From: Jet Propulsion Laboratory
Posted: Tuesday, November 18, 2008
The most recent spacecraft telemetry was acquired on Nov. 11 from the Deep Space Network tracking complex at Goldstone, California. The Cassini spacecraft is in an excellent state of health and all subsystems are operating normally. Information on the present position and speed of the Cassini spacecraft may be found on the "Present Position" page at: http://saturn.jpl.nasa.gov/operations/present-position.cfm.
Wednesday, Nov. 5 (DOY 310):
A close-up picture of Enceladus from 1,700 km above the surface is Astronomy Picture of the Day today. It may be seen at: http://antwrp.gsfc.nasa.gov/apod/ap081105.html
This year's Cassini Scientist for a Day contest has received more than twice the number of essays as in previous contests. Twenty-eight judges from the Cassini flight team are now reviewing 434 essays submitted by 615 students, from 70 teachers, representing 31 states. The 434 essays will be narrowed down to approximately 80 from which Project mission planning and science personnel will select the winners.
Thursday, Nov. 6 (DOY 311):
Cassini Outreach and the JPL Education office led a professional development workshop about "Reading, Writing & Rings" for teachers at the California Science Teachers Association (CSTA) annual conference on Nov. 1. When the California State University system and the CSTA board unveiled the new online resource catalog MERLOT (Multimedia Educational Resource for Learning and Online Teaching), Cassini's RWR materials were prominently displayed as one of MERLOT's outstanding products for teachers to use. The CSU-MERLOT partnership focuses on California K-12 science teachers and CSU faculty, providing access to high quality, peer reviewed teachable lessons and related online resources made available at www.merlot.org.
Friday, Nov. 7 (DOY 312):
Today Imaging Science (ISS) took a complete high-resolution longitudinal scan of the F-ring from the unlit side, followed by the Ultraviolet Imaging Spectrograph (UVIS) observing a pair of stellar occultations by the rings. The Visual and Infrared Mapping Spectrometer (VIMS) then performed a scan of the rings from the unlit side, mostly in the region of Saturn's shadow, and the Composite Infrared Spectrometer (CIRS) performed ring thermal mapping.
Saturday, Nov. 8 (DOY 313):
Non-targeted flybys of Polydeuces, Telesto, and Enceladus occurred today. Orbit Trim Maneuver (OTM) #170 was performed today. This is the cleanup maneuver from the Enceladus 6 and Titan 46 encounters on Oct. 31 and Nov. 3. The main engine burn began at 3:44 PM PST. Telemetry immediately after the maneuver showed the burn duration was 54.6 seconds, giving a delta-V of 9.09 m/s. All subsystems reported nominal performance after the maneuver.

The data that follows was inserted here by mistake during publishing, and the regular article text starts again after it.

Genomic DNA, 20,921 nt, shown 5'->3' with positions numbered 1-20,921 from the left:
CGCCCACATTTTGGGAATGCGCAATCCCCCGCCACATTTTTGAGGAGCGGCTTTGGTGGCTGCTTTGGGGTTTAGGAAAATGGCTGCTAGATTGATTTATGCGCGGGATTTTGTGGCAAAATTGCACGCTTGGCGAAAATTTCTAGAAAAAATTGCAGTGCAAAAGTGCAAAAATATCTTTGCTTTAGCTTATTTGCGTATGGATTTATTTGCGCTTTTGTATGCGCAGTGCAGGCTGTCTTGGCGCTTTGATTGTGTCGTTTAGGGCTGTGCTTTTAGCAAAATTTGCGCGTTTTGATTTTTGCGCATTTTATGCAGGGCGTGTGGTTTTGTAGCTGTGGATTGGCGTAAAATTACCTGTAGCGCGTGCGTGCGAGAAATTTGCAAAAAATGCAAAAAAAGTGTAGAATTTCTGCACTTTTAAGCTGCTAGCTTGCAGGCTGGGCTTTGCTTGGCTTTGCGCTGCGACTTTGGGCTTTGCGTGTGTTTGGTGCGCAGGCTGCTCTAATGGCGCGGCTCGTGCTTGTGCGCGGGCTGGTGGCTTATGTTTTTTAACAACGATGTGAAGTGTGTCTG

During the execution of OTM-170, the Radio and Plasma Wave Science (RPWS) instrument performed another observation in the search for lightning whistlers. For the rest of Saturday and Sunday, the Cassini Plasma Spectrometer (CAPS) performed observations of the auroral field lines and the Saturn Kilometric Radiation source region, ISS scanned the Maxwell ringlet region in search of small moons and looked at small rocky moons to obtain more data on orbit determination, VIMS observed a stellar occultation in the B-ring, and all the Optical Remote Sensing (ORS) instruments observed Titan as part of an ongoing cloud monitoring campaign.
Monday, Nov. 10 (DOY 315):
Science Planning hosted a kick-off meeting today for the S50 Science Operations Plan process. Development for this sequence will continue until May 2009 when it goes active on-board the spacecraft.
Instrument Expanded Block (IEB) files are sent up to the spacecraft prior to the start of each new background sequence. One of the ongoing concerns for Spacecraft Operations (SCO) in the uplink of these files has been the possibility of an SSR swap occurring while the uplink is in progress, which would cause a file corruption in SSR memory. Until now the way around this issue has been to either perform careful calculations in selecting an uplink time in order to predict and avoid this occurrence, or recover the file after the fact if a swap occurred. To address this, CDS team members have created a file of commands to be sent at the end of every IEB uplink pass. This file enables an autonomous repair of the SSR memory with no impact on science data collection and playback, and significantly reduces the effort necessary to get these files on-board the spacecraft. The file was successfully tested today and is ready for operational use.
Tuesday, Nov. 11 (DOY 316):
Teams submitted their Port 2 modified spacecraft activity sequence files as part of the Science Operations Plan process for S49.
At the Mission Planning Forum today, members of the Spacecraft Operations Office gave a presentation on power management for the post extended mission time frame. Example operational modes were presented using current instrument power allocations. Times of future power shortages were identified where the Radioisotope Thermoelectric Generator heat production decay with time will result in insufficient power being available to support all of these modes. Proposals were presented to mitigate the shortfall as needed.
Saturn has its own unique brand of aurora that lights up the polar cap, unlike any other known planetary aurora in our solar system. It's not just a ring of auroras like those seen at Jupiter and Earth, this aurora covers an enormous area across the pole. For more on this release link to: http://saturn.jpl.nasa.gov/news/press-release-details.cfm?newsID=881
Visit the JPL Cassini home page for more information about the Cassini Project: http://saturn.jpl.nasa.gov/
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